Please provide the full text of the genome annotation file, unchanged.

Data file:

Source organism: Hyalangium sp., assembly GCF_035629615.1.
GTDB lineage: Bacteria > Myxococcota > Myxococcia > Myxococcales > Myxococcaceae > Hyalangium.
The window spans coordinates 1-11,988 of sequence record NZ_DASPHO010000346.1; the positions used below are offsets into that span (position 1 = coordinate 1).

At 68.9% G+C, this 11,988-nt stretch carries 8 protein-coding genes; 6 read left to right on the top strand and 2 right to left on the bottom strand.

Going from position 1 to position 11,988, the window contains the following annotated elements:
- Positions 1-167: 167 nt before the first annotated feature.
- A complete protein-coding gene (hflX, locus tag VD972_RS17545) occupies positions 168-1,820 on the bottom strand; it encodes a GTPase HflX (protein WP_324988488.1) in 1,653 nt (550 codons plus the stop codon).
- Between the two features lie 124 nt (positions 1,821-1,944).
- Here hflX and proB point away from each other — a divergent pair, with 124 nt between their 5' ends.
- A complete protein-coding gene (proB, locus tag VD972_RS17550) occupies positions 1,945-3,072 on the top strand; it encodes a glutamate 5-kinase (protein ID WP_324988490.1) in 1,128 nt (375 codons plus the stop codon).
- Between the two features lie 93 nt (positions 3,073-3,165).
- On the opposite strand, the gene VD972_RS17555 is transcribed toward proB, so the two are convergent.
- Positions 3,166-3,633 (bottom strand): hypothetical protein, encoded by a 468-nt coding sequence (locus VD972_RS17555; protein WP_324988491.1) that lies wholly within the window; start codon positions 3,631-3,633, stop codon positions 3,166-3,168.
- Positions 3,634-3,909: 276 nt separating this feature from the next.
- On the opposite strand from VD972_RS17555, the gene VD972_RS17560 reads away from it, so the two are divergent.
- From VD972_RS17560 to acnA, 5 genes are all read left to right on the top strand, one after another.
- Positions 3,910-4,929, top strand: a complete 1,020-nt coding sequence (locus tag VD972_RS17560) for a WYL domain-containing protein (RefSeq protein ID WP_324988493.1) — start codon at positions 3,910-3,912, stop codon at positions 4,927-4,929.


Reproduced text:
Source organism: Hyalangium sp., assembly GCF_035629615.1.
GTDB lineage: Bacteria > Myxococcota > Myxococcia > Myxococcales > Myxococcaceae > Hyalangium.
The window spans coordinates 1-11,988 of sequence record NZ_DASPHO010000346.1; the positions used below are offsets into that span (position 1 = coordinate 1).

At 68.9% G+C, this 11,988-nt stretch carries 8 protein-coding genes; 6 read left to right on the top strand and 2 right to left on the bottom strand.

Going from position 1 to position 11,988, the window contains the following annotated elements:
- Positions 1-167: 167 nt before the first annotated feature.
- A complete protein-coding gene (hflX, locus tag VD972_RS17545) occupies positions 168-1,820 on the bottom strand; it encodes a GTPase HflX (protein WP_324988488.1) in 1,653 nt (550 codons plus the stop codon).
- Between the two features lie 124 nt (positions 1,821-1,944).
- Here hflX and proB point away from each other — a divergent pair, with 124 nt between their 5' ends.
- A complete protein-coding gene (proB, locus tag VD972_RS17550) occupies positions 1,945-3,072 on the top strand; it encodes a glutamate 5-kinase (protein ID WP_324988490.1) in 1,128 nt (375 codons plus the stop codon).
- Between the two features lie 93 nt (positions 3,073-3,165).
- On the opposite strand, the gene VD972_RS17555 is transcribed toward proB, so the two are convergent.
- Positions 3,166-3,633 (bottom strand): hypothetical protein, encoded by a 468-nt coding sequence (locus VD972_RS17555; protein WP_324988491.1) that lies wholly within the window; start codon positions 3,631-3,633, stop codon positions 3,166-3,168.
- Positions 3,634-3,909: 276 nt separating this feature from the next.
- On the opposite strand from VD972_RS17555, the gene VD972_RS17560 reads away from it, so the two are divergent.
- From VD972_RS17560 to acnA, 5 genes are all read left to right on the top strand, one after another.
- Positions 3,910-4,929, top strand: a complete 1,020-nt coding sequence (locus tag VD972_RS17560) for a WYL domain-containing protein (RefSeq protein ID WP_324988493.1) — start codon at positions 3,910-3,912, stop codon at positions 4,927-4,929.